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As the planning for a next New Zealand fishing trip began to take shape I remembered something lost somewhere in my messy fishing library. Browsing for a while gave its fruit. The book’s title is Stalking Trout, and it was published in 1985. On its first page a manuscript note by my hand says: June 2000.

I wasn’t specially interested in the subject as much as in the background: the authors are kiwis and the book is devoted to catching New Zealand trout. It actually made for a nice reading so it was over in just a couple of days. No fantastic discoveries to share here, though the abundance of paragraphs I, at the time, underlined in red shows that today’s no-brainers were illuminating findings sixteen years ago. Older but, at least, a little bit wiser.

The chapter on conservation caught my attention. For a book more than thirty years old -and from a country with plenty of healthy fisheries, still today- its call for C&R practices is particularly surprising… and saddening when compared to the level of consciousness (lack of it to be precise) I see around here.

As a guideline to the proper release of fish the chapter gives what time has stablished as the usual recommendations, with the exciting addition of a very NZ specific one: carry a landing net big enough!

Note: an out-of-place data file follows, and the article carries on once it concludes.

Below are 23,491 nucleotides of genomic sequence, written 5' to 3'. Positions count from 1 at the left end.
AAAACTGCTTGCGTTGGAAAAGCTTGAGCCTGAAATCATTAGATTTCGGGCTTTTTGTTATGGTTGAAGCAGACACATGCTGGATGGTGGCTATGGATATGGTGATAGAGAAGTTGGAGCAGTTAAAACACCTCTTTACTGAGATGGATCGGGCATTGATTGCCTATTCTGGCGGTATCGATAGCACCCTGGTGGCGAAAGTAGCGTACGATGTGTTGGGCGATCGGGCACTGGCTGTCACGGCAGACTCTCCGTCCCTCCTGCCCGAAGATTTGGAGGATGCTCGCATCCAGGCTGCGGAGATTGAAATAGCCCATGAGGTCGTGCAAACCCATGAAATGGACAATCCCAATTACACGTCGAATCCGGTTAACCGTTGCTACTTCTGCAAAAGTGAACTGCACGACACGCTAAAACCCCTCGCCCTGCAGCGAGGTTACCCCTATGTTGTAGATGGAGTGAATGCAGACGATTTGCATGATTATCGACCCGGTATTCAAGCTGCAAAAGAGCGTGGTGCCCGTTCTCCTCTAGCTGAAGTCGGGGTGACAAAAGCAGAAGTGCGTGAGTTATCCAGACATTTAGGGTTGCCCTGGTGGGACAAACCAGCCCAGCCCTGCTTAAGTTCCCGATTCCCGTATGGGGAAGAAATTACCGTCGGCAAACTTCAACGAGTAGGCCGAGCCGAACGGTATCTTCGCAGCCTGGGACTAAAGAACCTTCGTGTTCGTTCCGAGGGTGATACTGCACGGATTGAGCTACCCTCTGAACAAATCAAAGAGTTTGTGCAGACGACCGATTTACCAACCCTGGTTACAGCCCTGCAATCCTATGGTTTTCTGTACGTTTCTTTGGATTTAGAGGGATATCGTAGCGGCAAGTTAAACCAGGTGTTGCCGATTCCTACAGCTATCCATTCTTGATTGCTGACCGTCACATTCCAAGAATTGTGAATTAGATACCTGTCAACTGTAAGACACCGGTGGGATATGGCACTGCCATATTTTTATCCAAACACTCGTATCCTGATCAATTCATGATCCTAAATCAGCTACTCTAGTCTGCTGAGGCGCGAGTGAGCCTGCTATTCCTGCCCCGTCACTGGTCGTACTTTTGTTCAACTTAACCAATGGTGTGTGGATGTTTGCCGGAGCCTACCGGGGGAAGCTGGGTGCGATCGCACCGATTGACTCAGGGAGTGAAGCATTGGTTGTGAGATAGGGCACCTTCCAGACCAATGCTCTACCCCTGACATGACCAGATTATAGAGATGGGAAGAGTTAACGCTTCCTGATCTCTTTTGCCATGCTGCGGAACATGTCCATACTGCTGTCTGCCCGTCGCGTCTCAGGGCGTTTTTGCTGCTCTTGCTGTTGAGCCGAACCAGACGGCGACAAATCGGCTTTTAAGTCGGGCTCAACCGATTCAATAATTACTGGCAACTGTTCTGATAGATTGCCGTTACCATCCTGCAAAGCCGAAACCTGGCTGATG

In recent times an interesting social media campaign has focused on raising awareness of the fact that “releasing” and “releasing to survive” aren’t the same thing. And this sets a fundamental difference between the old advice and the new one: those kiwis didn’t imagine at the time that an angler provided with a camera should be reminded of the fact that fish can’t breath air. Obvious things aren’t that obvious, are they?

But in this regard of “releasing alive” there is a point that is missing in both old and new guidelines: sometimes (too many times, judging from what I personally see) the fish destined to be released is, in practical terms, dead before the angler touches it. That old “keep the rod tip up!” we heard so many times in those first fishing days, has the ability of killing as many fish as the neglecting angler-photographer.

Between pointing the rod directly to the fish, and putting the rod at 90 degrees of that position there is a good number of variables that must be used. In that way you vary the amount of force exerted on the fish, pulling lightly when necessary… or up to the tippet breaking strain limit when possible. The amount of force we actually exert on a fish and the force we feel in our wrist, are of very different magnitude. It is the nature of levers. Here is an enlightening experience I do during my classes and recommend to every angler:

Ask a friend to rig his rod with a line provided with a pretty thick tippet. Take the end of the tippet between index and thumb, and challege your friend to take the tippet off your fingers with his “rod tip up”. Warn him about rod breakage first, then enjoy the look of his face when he starts feeling worried of injuring his wrist while you happily sip your beer.